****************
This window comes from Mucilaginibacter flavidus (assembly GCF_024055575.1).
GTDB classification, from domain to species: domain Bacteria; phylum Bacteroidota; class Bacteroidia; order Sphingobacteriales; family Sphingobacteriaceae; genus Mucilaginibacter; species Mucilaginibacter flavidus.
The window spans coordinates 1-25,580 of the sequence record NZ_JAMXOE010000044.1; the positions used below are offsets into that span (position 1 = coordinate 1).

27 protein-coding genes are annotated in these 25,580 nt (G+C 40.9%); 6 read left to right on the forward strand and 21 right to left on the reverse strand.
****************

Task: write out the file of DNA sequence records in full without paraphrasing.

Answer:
This window comes from Mucilaginibacter flavidus (assembly GCF_024055575.1).
GTDB classification, from domain to species: domain Bacteria; phylum Bacteroidota; class Bacteroidia; order Sphingobacteriales; family Sphingobacteriaceae; genus Mucilaginibacter; species Mucilaginibacter flavidus.
The window spans coordinates 1-25,580 of the sequence record NZ_JAMXOE010000044.1; the positions used below are offsets into that span (position 1 = coordinate 1).

27 protein-coding genes are annotated in these 25,580 nt (G+C 40.9%); 6 read left to right on the forward strand and 21 right to left on the reverse strand.